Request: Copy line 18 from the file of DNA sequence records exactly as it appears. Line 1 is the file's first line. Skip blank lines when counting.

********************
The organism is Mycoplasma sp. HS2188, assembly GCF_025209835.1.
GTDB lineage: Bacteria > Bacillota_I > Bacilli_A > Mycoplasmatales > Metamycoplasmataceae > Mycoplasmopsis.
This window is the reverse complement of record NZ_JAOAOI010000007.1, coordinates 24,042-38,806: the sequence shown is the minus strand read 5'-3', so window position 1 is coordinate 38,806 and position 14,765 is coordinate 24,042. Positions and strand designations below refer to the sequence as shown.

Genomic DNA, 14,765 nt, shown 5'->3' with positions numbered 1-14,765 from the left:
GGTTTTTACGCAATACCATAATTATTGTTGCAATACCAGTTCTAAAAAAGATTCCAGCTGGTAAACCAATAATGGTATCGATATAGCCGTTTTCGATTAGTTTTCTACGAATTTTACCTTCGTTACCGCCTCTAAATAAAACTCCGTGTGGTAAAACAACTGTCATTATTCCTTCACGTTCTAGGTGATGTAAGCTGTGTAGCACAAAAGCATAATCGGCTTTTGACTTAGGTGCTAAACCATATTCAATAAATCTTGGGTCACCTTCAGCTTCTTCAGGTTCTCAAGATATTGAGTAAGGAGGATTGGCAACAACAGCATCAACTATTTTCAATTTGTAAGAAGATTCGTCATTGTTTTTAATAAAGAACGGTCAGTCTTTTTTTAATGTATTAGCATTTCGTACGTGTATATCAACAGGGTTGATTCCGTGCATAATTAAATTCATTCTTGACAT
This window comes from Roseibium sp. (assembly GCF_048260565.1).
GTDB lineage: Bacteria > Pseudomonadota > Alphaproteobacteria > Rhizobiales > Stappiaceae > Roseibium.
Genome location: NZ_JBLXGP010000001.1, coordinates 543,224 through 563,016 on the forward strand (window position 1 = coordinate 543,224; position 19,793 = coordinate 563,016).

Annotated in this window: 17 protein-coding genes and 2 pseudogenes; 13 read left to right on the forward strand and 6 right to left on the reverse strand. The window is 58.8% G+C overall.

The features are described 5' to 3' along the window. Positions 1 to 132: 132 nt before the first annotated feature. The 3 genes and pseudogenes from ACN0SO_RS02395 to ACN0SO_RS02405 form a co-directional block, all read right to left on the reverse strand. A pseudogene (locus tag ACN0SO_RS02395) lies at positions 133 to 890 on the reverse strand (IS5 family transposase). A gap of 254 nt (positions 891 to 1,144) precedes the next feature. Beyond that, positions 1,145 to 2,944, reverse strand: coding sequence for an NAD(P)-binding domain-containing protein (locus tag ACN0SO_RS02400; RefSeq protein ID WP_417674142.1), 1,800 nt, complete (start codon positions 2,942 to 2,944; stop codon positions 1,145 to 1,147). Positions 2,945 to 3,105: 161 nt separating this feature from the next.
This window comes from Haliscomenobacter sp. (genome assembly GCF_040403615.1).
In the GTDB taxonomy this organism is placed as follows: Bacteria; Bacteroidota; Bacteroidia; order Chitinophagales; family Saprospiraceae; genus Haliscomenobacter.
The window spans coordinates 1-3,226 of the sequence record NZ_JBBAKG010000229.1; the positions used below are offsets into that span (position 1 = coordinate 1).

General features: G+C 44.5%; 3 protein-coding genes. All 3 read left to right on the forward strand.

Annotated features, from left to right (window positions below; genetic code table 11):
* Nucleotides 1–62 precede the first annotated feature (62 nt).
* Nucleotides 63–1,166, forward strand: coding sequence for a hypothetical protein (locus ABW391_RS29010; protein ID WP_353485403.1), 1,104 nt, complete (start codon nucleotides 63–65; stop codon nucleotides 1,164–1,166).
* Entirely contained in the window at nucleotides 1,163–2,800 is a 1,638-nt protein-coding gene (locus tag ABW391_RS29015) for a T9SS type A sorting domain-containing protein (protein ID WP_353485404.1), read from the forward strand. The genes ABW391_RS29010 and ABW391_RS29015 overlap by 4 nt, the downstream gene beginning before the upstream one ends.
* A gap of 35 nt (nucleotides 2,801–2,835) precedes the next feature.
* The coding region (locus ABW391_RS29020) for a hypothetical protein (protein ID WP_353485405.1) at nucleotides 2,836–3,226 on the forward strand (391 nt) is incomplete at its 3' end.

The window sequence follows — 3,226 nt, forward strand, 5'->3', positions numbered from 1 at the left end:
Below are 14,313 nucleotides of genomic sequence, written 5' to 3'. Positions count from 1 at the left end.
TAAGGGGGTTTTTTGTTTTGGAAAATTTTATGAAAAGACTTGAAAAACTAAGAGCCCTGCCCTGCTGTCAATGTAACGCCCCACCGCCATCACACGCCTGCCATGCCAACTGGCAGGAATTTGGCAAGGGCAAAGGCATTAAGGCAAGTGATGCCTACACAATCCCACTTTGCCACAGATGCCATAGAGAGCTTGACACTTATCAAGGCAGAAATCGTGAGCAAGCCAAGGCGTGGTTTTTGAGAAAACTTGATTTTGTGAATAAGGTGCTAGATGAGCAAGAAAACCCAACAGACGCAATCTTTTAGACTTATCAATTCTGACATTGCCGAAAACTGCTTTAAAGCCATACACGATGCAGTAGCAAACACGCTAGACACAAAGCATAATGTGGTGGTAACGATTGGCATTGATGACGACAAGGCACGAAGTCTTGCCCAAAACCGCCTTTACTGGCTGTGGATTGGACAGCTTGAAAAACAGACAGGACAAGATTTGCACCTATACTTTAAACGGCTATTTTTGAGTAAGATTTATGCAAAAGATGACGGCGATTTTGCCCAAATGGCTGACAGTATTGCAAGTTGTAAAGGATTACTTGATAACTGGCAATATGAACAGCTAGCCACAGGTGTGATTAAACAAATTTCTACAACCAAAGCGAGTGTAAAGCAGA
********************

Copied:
* Entirely contained in the window at nucleotides 1,163–2,800 is a 1,638-nt protein-coding gene (locus tag ABW391_RS29015) for a T9SS type A sorting domain-containing protein (protein ID WP_353485404.1), read from the forward strand. The genes ABW391_RS29010 and ABW391_RS29015 overlap by 4 nt, the downstream gene beginning before the upstream one ends.